Unique Transcriptional Signatures Correlate with Behavioral and Psychological Symptom Domains in Alzheimer’s Disease

Unique Transcriptional Signatures Correlate with Behavioral and Psychological Symptom Domains in Alzheimer’s Disease
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What are Behavioral and Psychological Symptoms of Dementia (BPSD) and why are they important?

When it comes to dementia, most scientists  are focused on the mechanisms, progression, and treatment of cognitive decline – and appropriately so, as cognitive deficits are distressing to patients and families. What a lot of people don’t know is that over 90% of patients with neurodegenerative dementias develop new-onset, not present-at-a-younger-age BPSD that can include anxiety, apathy, depression, agitation, aggression, hallucinations, and delusions. And this makes a lot of sense: If the brain is degenerating, and cognition is emergent from neural circuitry, then it’s no surprise that BPSD would also develop during neurodegeneration, as neural circuits also facilitate processes such as emotional reactivity, motivation and reward processing, and behavioral inhibition. BPSD are debilitating for patients, families, and caregivers. Independent of cognitive decline, these symptoms hasten morbidity and mortality, increase healthcare costs up to 50%, and speed up transition from independent living to assisted living facilities and memory units.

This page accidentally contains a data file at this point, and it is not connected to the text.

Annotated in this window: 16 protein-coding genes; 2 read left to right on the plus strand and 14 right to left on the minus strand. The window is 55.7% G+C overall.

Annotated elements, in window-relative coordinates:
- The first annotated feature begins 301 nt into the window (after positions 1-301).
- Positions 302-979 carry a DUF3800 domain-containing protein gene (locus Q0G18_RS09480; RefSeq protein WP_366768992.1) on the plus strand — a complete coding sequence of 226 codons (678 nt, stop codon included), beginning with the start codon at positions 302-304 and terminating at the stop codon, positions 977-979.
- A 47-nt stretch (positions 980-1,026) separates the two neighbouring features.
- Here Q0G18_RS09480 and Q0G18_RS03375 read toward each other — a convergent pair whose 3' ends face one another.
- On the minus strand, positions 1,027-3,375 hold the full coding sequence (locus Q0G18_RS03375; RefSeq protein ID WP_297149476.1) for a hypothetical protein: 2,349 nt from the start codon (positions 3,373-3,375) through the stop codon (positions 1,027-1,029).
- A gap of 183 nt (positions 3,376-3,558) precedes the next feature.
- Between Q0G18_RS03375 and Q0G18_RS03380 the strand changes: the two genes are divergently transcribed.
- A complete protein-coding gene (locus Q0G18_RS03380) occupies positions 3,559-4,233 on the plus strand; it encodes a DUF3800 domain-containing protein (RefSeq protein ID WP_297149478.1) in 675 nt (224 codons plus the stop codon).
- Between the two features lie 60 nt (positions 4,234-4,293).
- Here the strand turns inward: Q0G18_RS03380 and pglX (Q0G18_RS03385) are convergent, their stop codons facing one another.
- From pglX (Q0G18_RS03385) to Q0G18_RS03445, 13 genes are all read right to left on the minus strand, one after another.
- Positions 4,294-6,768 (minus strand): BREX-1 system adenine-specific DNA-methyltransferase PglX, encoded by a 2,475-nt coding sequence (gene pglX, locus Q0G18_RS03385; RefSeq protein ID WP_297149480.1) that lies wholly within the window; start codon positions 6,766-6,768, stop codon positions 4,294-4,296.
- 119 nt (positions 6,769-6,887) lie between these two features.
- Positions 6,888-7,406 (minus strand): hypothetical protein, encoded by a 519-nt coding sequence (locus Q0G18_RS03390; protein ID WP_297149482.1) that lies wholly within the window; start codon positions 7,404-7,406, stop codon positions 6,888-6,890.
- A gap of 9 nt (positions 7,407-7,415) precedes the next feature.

Despite the ubiquity and high burden of BPSD, molecular and cellular mechanisms of BPSD remain vastly understudied compared to cognition. This is concerning not only from a treatment standpoint – as only one medication, brexpiprazole, is FDA-approved for any BPSD – but also because BPSD can be the earliest presenting symptoms of neurodegenerative disease. By not studying BPSD early and often, we are missing opportunities to detect molecular and cellular changes towards the beginning of the disease process. With this newest publication, our group developed a pathway to investigate BPSD on the transcriptomic level, which we hope will inspire new lines of investigation into BPSD mechanisms.

 Our Approach to Studying BPSD

In general, if a neuropsychiatric symptom can arise in younger adults, it can also arise de novo during neurodegeneration as BPSD. However, epidemiological studies have noted that BPSD tend to cluster in terms of presentation. For instance, mood symptoms like anxiety and depression co-present more often than depression and hallucinations.